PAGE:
New York City will no longer require municipal employees to receive a COVID-19 vaccine, about a year and a half after the policy was implemented.

In a statement, Mayor Eric Adams said Monday "this is the right moment for the decision" because currently, more than 96% of city employees are vaccinated, and 80% of all New Yorkers have received at least two doses of the vaccine.

The change will take effect Friday, following the next Board of Health meeting the day prior, and also applies to city Department of Education employees. Those visiting Department of Education schools will no longer have to provide proof of at least one vaccine dose.

The vaccine mandate was established in July 2021, and gave city employees until the end of September of that year to get vaccinated, or have to wear a mask indoors and take weekly COVID-19 tests.

About 1,780 employees were fired for not submitting proof of vaccination. Those employees will not be reinstated, but can reapply to their old departments within the city, according to the announcement.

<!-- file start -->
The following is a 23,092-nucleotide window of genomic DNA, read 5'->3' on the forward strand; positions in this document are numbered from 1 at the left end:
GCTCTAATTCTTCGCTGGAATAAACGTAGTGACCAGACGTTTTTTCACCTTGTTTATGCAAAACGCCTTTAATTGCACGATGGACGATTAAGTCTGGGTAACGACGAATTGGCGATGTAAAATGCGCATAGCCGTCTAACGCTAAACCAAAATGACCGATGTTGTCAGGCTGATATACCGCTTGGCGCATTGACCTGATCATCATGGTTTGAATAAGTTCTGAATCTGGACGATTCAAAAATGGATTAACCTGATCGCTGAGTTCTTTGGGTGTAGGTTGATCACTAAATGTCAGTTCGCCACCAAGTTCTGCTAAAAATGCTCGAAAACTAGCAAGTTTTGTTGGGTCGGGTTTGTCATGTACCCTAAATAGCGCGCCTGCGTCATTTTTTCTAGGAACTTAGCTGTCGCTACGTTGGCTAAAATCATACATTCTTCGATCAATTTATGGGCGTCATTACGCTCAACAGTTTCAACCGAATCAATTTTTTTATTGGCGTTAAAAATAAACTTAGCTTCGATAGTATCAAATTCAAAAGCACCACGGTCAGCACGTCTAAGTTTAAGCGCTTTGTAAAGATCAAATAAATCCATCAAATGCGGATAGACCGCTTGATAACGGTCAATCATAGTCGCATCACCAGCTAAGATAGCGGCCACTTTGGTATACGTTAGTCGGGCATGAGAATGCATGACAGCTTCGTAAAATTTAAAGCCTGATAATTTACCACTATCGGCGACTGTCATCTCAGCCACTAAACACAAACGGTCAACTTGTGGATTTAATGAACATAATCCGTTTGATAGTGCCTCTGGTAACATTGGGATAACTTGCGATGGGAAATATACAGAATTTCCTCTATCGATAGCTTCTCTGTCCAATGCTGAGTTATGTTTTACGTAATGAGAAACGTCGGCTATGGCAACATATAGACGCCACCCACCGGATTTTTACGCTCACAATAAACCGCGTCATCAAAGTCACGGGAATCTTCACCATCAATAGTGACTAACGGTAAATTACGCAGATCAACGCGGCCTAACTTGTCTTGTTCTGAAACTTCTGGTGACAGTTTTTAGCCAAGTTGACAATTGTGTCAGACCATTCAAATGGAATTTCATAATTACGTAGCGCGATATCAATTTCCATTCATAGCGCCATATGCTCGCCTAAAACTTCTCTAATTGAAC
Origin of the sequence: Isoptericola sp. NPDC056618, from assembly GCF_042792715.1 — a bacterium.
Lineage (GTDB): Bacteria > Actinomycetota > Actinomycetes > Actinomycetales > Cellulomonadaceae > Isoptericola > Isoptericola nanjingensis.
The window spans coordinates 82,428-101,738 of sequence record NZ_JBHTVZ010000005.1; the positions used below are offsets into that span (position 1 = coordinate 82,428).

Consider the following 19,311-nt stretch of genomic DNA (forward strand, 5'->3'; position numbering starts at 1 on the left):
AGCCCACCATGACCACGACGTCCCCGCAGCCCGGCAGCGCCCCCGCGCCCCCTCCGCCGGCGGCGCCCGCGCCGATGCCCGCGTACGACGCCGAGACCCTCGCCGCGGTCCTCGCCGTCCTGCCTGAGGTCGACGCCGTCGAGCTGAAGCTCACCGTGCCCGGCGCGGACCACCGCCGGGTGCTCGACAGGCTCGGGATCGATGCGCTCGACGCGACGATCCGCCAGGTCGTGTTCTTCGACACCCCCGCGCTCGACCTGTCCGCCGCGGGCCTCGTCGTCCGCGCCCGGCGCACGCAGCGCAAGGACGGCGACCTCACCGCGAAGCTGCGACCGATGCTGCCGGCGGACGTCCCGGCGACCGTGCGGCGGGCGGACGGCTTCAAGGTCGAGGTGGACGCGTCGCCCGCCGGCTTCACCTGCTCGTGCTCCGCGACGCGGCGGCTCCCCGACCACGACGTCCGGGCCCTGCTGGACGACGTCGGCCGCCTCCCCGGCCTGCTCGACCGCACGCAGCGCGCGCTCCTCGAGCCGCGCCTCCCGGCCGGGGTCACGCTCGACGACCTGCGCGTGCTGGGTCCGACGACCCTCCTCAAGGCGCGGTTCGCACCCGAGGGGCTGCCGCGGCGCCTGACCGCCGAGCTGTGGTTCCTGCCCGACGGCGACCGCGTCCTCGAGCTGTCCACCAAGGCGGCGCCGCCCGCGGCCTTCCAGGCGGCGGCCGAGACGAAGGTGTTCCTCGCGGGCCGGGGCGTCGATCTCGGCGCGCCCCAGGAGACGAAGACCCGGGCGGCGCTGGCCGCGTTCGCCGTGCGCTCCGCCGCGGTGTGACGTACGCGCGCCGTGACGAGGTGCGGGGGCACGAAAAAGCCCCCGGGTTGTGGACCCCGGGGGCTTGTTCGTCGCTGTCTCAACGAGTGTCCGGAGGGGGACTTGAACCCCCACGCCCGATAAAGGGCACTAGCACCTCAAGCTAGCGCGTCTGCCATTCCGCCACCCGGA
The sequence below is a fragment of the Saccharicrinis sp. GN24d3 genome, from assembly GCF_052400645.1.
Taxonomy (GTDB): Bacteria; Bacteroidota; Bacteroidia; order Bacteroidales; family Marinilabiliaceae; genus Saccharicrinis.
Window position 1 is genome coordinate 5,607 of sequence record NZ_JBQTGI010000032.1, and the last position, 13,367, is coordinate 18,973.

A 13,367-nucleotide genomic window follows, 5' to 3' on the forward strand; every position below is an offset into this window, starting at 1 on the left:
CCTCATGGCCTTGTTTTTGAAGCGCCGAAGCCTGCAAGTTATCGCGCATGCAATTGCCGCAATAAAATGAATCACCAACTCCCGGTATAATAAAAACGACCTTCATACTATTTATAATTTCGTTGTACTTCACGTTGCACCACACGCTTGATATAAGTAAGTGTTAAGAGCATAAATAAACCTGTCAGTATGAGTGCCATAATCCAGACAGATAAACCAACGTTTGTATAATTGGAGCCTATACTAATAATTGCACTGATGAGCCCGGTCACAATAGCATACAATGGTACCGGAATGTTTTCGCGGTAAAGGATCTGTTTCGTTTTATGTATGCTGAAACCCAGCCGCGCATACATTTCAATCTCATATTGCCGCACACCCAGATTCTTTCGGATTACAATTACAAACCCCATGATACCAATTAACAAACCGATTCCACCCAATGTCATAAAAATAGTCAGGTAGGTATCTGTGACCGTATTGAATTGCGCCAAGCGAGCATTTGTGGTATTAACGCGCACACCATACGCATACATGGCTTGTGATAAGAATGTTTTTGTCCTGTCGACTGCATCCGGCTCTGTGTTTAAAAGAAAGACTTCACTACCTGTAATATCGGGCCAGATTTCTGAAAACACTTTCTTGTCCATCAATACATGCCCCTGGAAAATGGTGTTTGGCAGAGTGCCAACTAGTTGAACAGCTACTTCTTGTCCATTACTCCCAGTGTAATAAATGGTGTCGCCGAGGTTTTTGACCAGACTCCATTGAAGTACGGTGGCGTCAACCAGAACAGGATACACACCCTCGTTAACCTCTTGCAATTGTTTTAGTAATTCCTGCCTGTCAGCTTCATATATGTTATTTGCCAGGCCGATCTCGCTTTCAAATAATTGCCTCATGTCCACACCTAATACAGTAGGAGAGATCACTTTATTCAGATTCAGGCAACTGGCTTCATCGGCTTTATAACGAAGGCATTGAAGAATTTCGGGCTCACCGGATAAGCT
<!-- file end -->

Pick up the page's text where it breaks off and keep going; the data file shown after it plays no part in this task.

Last Oct. 24, a New York state judge ruled that the city's vaccine mandate for public employees was arbitrary and capricious, and therefore in violation of the state constitution. He ordered the city to reinstate city employees who had been fired over the mandate with back pay, but the city filed an appeal.

But also on that day, Adams lifted the mandate for private sector employees. Last March, the city ended its vaccine mandate for athletes and theater performers.

"It's clear these mandates saved lives and were absolutely necessary to meet the moment. We're grateful that we can now, as we leave the emergency phase of the pandemic, modify more of the rules that have gotten us to this point," said Dr. Ashwin Vasan, New York City's Department of Health and mental hygiene commissioner.

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